From its origins with the Phoenicians to Twitter’s rebrand, “x” is one of the English alphabet’s most powerful and alluring letters, writes Clare Thorp.
As letters of the alphabet go, there is one that punches well above its weight. Out of a total of 308,000 entries in the Oxford English Dictionary, just 366 words begin with the letter “x”, and very few of those make it into most people’s vocabulary. Yet despite this aloofness – or perhaps because of it – x is perhaps the most powerful and alluring letter we have.
X-Files, X-Factor, X-Men, Generation X, X-rays, X-rated, Planet X… the letter is embraced in popular culture and by brands as shorthand for something unknown, futuristic or provocative. Its shape can signify everything from love (the kisses we use to sign off our emails and texts), to absence, prohibition and even death (as with the skull and crossbone). It’s impressive for a letter that Dr Samuel Johnson described in 1755’s Dictionary of the English Language as: “a letter which though found in Saxon words, begins no word in the English language.”
Elon Musk rebranded Twitter earlier in July (Credit: Getty Images)
This week, the 24th letter of the alphabet was thrust into the spotlight once again, as Elon Musk announced an abrupt rebrand of Twitter – the social media company he bought in October 2022 for $44bn. The site’s iconic blue bird logo is no more, replaced by a black letter X, part of Musk’s long-term plan to be a “platform that can deliver, well… everything.”
Musk says he chose x because it “embod[ies] the imperfections in us all that make us unique”. His fascination with it dates back over two decades, first evident in 1999 when he named his online banking service X.com, before it later evolved into PayPal. He bought the web domain back in 2017, claiming it had “great sentimental value.” He named an early Tesla car Model X, and his space exploration programme SpaceX. In 2020, Musk had a son with the musician Grimes, and the couple named him X Æ A-12 Musk.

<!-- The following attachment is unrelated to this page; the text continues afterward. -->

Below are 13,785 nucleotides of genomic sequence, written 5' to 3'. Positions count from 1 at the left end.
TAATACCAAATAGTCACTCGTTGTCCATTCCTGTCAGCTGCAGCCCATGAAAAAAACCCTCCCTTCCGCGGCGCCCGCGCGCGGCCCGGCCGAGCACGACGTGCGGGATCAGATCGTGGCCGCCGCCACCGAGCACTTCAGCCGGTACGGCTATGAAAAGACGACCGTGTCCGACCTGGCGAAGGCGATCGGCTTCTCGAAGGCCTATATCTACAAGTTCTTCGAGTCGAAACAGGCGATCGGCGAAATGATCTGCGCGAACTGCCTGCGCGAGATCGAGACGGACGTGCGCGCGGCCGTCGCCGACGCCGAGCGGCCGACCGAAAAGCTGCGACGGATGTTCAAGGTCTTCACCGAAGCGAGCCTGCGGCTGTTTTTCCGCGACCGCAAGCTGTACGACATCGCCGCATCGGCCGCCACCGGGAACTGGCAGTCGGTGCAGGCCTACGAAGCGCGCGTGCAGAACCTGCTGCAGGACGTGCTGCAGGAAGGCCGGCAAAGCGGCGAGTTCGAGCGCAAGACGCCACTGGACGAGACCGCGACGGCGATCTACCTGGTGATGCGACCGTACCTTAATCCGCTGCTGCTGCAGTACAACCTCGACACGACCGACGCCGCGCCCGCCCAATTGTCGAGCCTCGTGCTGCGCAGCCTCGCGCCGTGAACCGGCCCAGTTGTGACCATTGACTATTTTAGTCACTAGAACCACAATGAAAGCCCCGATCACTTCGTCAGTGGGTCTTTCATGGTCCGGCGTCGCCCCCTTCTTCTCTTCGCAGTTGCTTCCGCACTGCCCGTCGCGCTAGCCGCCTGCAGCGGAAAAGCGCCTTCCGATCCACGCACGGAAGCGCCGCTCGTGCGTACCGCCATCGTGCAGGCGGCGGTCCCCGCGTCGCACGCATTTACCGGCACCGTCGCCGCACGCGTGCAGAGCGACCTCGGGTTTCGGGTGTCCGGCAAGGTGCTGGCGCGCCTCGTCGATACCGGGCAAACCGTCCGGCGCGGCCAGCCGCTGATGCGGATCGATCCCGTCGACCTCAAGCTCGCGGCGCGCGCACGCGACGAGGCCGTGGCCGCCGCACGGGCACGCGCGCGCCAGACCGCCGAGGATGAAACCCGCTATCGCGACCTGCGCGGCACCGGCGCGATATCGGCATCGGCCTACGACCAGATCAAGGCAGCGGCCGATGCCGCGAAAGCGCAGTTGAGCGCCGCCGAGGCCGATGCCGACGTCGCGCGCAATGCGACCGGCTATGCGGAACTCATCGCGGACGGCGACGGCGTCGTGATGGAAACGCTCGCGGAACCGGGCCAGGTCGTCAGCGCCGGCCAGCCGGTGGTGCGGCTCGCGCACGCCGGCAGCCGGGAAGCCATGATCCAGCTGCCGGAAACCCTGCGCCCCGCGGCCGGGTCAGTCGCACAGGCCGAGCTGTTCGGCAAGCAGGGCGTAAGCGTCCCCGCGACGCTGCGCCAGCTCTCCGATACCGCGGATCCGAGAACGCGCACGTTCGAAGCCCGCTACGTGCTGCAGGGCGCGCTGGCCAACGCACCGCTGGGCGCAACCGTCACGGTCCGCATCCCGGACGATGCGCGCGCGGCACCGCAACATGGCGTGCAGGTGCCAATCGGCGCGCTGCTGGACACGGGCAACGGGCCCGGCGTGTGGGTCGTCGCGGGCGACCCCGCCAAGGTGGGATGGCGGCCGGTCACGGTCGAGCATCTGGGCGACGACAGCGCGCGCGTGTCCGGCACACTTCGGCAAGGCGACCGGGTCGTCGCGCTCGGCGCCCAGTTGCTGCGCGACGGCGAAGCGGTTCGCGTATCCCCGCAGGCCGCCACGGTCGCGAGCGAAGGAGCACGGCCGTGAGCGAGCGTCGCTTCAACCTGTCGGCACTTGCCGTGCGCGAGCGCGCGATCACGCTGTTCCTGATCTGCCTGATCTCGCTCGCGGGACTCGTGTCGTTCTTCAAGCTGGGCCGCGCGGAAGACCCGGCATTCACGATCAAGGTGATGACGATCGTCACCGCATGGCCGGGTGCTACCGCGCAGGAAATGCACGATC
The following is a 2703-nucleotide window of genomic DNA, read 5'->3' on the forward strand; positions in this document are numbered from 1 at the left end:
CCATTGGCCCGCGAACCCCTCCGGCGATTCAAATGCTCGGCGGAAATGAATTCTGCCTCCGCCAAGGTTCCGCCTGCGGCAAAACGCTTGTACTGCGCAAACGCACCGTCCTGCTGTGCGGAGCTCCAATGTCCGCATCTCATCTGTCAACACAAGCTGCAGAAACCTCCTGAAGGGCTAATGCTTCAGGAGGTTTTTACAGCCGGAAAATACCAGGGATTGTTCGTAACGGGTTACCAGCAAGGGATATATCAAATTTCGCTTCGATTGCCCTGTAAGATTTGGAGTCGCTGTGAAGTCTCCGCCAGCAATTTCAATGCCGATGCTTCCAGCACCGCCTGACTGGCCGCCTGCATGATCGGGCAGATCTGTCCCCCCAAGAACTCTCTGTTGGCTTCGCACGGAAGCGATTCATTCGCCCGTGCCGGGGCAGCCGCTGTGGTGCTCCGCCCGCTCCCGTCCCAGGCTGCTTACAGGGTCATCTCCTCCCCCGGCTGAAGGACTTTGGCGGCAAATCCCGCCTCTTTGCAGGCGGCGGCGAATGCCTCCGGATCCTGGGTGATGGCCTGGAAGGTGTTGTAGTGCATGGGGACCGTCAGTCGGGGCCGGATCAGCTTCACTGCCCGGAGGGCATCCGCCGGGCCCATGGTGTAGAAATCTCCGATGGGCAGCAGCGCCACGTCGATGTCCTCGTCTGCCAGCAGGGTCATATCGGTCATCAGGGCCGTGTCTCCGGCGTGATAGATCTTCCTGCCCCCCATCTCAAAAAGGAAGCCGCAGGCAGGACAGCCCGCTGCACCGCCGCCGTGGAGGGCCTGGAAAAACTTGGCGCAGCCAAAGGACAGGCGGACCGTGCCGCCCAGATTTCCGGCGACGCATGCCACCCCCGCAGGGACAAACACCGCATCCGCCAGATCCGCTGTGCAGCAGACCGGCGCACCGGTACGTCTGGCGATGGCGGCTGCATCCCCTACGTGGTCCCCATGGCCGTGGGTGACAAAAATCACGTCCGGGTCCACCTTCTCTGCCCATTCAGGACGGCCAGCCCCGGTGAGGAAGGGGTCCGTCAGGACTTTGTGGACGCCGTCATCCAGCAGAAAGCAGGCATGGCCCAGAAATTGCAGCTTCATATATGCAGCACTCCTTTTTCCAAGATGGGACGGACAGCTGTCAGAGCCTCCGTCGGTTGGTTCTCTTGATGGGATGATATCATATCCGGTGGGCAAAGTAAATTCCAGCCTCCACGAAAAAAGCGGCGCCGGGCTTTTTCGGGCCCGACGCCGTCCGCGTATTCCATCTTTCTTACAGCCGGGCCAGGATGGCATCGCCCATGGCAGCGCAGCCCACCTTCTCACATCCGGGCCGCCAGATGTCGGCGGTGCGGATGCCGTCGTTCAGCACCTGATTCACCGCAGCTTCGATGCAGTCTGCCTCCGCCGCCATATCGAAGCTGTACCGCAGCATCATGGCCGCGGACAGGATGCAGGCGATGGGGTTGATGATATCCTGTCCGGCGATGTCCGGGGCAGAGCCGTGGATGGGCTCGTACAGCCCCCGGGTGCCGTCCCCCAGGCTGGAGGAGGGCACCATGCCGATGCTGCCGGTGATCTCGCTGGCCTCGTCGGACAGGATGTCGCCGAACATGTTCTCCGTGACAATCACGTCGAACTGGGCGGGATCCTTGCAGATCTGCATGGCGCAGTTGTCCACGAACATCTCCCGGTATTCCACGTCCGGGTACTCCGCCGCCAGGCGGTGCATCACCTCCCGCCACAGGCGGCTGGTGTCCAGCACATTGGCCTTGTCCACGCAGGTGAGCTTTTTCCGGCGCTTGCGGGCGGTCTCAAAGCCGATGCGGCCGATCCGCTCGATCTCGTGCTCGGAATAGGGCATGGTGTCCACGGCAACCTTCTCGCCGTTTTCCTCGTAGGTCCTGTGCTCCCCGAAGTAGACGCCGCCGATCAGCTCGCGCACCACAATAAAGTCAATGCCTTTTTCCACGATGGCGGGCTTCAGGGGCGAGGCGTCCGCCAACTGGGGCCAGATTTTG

There’s the implication of something important, unknowable and exciting – a symbol of possibility
The tech industry seems to have a particular fondness for the letter. Besides Musk’s X, there’s Microsoft’s gaming console Xbox, Sony’s Xperia smartphone, Apple’s iPhone X and operating system OS X. In 2010, Google chose the letter for the name of its secret idea-testing laboratory, first known as Google X and now simply X – its self-described “moonshot factory” for technologies that it claims will “improve the lives of million, even billions, of people”. There are reports that Meta – the Mark Zuckerberg-controlled parent company of Facebook, Instagram and Threads – has already trademarked an X logo for social media use, meaning there could be a trademark war ahead.
So why are the tech titans tussling it out for this one single letter, when there are 25 others they could draw on instead? Tony Thorne, Director of the Slang and New Language Archive at King’s College, London, sees it as an attempt to appear enigmatic, by invoking various vague scientific terms like exponential, experiential and experimental. “X is the only letter of the alphabet to not feature in many everyday words, but to also appear in multiple mathematical and technical contexts which baffle and intrigue most of us techno-illiterates,” he tells BBC Culture. There’s the implication of something important, unknowable and exciting – a symbol of possibility. For Thorne, though, its overuse is beginning to backfire. “Now it’s approaching a cliché.”
Part of the power of x is that it isn’t just a letter, it’s a symbol: one that humans have been making for millennia. “It’s such a primal designation act, x,” says Drucker. “In the earliest sign systems that humans make, crosses and circles are so fundamental because they’re so easy to make. We’ve got stones from France from 20,000 years ago that have crosses and circles on them.” From the Middle Ages, those who were illiterate used X as a signature.